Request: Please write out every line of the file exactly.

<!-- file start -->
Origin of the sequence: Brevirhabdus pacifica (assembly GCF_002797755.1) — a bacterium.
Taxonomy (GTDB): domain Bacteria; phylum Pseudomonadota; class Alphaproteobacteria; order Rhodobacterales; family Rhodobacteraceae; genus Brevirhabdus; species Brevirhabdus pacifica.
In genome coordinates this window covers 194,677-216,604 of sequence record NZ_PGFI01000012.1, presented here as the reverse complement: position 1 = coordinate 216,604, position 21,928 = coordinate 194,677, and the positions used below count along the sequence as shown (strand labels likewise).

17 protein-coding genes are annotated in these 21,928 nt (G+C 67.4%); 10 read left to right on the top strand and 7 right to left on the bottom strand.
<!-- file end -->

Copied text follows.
Origin of the sequence: Brevirhabdus pacifica (assembly GCF_002797755.1) — a bacterium.
Taxonomy (GTDB): domain Bacteria; phylum Pseudomonadota; class Alphaproteobacteria; order Rhodobacterales; family Rhodobacteraceae; genus Brevirhabdus; species Brevirhabdus pacifica.
In genome coordinates this window covers 194,677-216,604 of sequence record NZ_PGFI01000012.1, presented here as the reverse complement: position 1 = coordinate 216,604, position 21,928 = coordinate 194,677, and the positions used below count along the sequence as shown (strand labels likewise).

17 protein-coding genes are annotated in these 21,928 nt (G+C 67.4%); 10 read left to right on the top strand and 7 right to left on the bottom strand.